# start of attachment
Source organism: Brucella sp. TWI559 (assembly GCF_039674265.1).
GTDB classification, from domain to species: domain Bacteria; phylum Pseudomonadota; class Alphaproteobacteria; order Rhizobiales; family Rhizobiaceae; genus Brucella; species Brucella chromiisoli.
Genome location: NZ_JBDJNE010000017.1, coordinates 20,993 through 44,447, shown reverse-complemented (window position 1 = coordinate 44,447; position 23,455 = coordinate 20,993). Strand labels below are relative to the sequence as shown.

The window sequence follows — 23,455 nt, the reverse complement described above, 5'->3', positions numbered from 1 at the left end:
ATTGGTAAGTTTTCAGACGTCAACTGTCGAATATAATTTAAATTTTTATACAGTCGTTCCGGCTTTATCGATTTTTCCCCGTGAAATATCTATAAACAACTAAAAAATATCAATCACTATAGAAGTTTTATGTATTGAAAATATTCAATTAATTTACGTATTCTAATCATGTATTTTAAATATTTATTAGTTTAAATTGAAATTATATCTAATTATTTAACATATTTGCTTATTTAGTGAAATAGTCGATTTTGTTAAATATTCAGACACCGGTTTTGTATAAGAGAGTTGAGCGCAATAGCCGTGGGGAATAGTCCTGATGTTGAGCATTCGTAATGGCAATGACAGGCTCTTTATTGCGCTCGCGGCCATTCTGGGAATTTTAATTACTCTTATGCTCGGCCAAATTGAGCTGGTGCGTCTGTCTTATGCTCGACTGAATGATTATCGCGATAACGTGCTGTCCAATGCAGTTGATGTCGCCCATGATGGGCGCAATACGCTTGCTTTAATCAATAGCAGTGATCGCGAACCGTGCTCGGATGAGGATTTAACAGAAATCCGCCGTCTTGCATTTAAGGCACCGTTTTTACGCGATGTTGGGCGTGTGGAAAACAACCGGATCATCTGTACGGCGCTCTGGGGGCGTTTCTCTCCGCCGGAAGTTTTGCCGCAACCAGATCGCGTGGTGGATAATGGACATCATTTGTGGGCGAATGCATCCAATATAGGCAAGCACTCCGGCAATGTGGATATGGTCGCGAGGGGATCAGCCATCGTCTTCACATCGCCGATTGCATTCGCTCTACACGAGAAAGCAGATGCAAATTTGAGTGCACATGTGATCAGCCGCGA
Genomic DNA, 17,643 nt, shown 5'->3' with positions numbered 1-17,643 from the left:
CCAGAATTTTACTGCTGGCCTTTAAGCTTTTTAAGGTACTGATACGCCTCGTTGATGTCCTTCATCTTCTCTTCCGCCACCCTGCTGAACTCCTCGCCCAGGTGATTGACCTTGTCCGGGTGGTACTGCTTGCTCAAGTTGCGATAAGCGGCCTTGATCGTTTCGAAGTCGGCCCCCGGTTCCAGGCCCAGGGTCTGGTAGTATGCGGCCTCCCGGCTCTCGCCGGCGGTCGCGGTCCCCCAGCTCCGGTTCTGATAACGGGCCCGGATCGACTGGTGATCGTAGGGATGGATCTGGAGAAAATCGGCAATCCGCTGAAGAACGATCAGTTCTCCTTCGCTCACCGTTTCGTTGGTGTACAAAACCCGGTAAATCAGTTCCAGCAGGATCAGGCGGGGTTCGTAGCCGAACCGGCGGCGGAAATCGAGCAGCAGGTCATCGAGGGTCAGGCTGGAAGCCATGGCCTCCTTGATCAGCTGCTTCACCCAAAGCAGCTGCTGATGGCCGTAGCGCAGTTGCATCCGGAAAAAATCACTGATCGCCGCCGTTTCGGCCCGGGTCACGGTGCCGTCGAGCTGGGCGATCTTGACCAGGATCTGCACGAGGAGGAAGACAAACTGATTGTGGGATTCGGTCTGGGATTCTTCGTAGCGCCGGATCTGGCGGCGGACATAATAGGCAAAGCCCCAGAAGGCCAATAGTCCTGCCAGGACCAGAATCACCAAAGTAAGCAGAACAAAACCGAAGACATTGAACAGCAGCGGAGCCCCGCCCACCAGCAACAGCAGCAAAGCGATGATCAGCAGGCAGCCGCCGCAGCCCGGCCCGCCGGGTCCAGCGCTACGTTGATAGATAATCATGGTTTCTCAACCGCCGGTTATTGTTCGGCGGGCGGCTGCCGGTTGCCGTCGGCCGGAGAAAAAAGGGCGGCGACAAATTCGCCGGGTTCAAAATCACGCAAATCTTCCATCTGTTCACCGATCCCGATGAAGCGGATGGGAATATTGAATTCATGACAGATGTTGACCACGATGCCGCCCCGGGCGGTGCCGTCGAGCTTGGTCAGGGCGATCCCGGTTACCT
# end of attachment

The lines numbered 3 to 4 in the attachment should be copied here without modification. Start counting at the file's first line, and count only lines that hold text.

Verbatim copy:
Genome location: NZ_JBDJNE010000017.1, coordinates 20,993 through 44,447, shown reverse-complemented (window position 1 = coordinate 44,447; position 23,455 = coordinate 20,993). Strand labels below are relative to the sequence as shown.

The window sequence follows — 23,455 nt, the reverse complement described above, 5'->3', positions numbered from 1 at the left end: